looks prettier still.

dj******@csclub .uwaterloo.ca (Dave Vandervies) wrote How 'bout this one?
foo=(int (*)[17][42])malloc(105 * sizeof(int (*)[17][42]));
(Compare to:
foo=malloc(105* sizeof *foo);
I like this one much better.)


And I prefer this:
if (a > b and (a > c or a == -1)) ...
over this:
if (a > b && (a > c || a == -1)) ...

This is standard C++, but requires an extra #include in C.

-drt
Nov 13 '05 #402
On Wed, 22 Oct 2003 22:19:12 +0000, Jeremy Yallop wrote:
snprintf solves that problem, anyway. You really want something like
the GNU `asprintf' in this case.


No, you don't ... really. asprintf() isn't just non-standard, it's been
subtly defined differently on a major platform[1] ... and who knows how it'll
be defined if it ever makes it to next C std.

[1] http://www.and.org/vstr/security.html#libcsprintf

--
James Antill -- ja***@and.org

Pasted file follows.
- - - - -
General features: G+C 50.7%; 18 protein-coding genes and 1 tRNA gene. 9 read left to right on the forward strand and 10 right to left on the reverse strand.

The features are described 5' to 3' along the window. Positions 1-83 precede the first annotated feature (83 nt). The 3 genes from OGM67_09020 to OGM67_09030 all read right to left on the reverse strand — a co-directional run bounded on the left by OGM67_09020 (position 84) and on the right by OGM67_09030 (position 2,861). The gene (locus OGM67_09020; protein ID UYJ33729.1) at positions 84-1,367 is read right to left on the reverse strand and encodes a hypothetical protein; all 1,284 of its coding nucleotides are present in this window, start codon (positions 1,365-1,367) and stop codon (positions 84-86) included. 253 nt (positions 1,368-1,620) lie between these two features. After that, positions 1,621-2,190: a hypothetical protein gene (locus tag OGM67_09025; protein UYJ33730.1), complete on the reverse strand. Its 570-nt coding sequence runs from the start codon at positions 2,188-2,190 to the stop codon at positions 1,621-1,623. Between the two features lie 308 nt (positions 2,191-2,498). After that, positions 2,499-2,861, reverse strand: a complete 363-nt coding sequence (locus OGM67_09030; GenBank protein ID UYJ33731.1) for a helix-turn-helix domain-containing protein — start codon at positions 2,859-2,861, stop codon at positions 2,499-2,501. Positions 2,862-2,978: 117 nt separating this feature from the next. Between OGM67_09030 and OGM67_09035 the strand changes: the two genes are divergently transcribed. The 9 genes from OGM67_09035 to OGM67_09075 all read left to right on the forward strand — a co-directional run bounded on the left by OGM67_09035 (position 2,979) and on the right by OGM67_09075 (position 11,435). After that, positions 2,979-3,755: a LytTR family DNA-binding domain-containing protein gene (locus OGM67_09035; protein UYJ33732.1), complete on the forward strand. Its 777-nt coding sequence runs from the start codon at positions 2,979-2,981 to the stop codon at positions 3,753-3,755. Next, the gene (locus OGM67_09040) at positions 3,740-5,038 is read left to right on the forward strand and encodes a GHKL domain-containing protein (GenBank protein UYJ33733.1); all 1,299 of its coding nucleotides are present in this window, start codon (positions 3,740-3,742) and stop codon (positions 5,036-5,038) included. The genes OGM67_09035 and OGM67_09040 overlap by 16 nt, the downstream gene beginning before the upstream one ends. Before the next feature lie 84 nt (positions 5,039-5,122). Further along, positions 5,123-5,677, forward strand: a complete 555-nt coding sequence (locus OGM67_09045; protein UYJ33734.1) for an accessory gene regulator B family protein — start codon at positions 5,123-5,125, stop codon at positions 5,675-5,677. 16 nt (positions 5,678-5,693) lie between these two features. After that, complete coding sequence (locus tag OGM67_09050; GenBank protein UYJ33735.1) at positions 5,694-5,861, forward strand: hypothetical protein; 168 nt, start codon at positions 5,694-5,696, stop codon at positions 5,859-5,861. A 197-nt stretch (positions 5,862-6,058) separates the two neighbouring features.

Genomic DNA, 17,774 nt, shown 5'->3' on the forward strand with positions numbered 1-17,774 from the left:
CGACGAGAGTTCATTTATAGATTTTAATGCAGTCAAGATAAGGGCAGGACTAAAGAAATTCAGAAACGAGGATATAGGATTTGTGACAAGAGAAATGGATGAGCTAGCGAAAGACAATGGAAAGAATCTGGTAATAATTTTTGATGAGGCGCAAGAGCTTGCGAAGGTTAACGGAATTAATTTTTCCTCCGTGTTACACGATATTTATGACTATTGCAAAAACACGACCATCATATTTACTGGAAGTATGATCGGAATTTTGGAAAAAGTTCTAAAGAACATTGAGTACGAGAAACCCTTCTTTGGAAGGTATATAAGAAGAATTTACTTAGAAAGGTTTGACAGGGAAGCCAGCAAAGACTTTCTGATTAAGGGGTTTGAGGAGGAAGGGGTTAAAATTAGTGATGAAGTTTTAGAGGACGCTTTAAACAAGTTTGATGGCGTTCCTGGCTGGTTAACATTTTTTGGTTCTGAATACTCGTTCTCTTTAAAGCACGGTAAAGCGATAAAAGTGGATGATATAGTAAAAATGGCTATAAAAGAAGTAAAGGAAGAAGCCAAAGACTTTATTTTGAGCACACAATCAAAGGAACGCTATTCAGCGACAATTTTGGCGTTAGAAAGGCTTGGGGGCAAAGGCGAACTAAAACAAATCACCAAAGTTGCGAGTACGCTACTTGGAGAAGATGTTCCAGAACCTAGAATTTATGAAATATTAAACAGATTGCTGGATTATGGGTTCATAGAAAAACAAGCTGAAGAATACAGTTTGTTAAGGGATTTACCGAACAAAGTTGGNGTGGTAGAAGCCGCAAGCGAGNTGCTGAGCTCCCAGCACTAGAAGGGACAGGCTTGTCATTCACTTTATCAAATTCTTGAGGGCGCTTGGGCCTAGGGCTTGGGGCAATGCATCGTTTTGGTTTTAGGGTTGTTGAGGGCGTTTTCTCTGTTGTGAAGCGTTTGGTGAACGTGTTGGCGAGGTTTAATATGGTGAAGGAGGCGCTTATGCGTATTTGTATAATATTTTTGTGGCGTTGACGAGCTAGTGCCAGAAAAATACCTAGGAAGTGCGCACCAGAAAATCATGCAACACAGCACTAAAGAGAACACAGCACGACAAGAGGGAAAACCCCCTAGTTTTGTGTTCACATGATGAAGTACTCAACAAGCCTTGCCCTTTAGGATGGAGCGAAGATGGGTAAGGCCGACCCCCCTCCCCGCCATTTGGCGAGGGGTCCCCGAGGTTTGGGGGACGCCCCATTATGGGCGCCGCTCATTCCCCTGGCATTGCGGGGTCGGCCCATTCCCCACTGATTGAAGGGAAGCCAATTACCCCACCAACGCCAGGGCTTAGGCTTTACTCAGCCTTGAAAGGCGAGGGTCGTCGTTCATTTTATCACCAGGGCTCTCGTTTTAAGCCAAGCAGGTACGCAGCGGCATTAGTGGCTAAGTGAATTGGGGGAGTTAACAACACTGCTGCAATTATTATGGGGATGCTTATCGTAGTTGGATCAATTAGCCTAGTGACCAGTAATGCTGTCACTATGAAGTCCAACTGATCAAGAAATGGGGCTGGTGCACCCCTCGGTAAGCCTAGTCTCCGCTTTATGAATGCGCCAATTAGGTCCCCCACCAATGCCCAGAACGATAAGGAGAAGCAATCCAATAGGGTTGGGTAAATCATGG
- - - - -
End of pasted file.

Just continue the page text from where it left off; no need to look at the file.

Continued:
Need an efficient and powerful string library for C?
http://www.and.org/vstr/

Nov 13 '05 #403
On Thu, 23 Oct 2003 09:58:49 -0400, James Kuyper wrote:

Nope. But that's because we work according to a coding standard which
prohibits taking advantage of implicit conversions; all conversions must
be the result of explicit casts. That's a bad idea, in my opinion, but


I you really saying you are required to do...

char *foo = "foo";

printf("%c", (int)*foo);

....or is this only for (void *)?

--
James Antill -- ja***@and.org
Need an efficient and powerful string library for C?
http://www.and.org/vstr/

Nov 13 '05 #404
Richard Heathfield <do******@addre ss.co.uk.invali d> writes:
Derek Millar wrote:
Well, sure, but as I understand it, the requirement in this particular
situation is to have a single piece of code which compiles under both
C and C++,


But it is this very "requiremen t" which I'm challenging. With the obvious
exception of Mr Plauger (who is shipping a standard library implementation
which must be able to work with both C and C++) and others of his ilk, I am
not convinced that the "requiremen t" is a valid one.

I have a hard time imagining a case where I'd do it myself, I agree. As
I think someone else in the thread pointed out, it tends to make more sense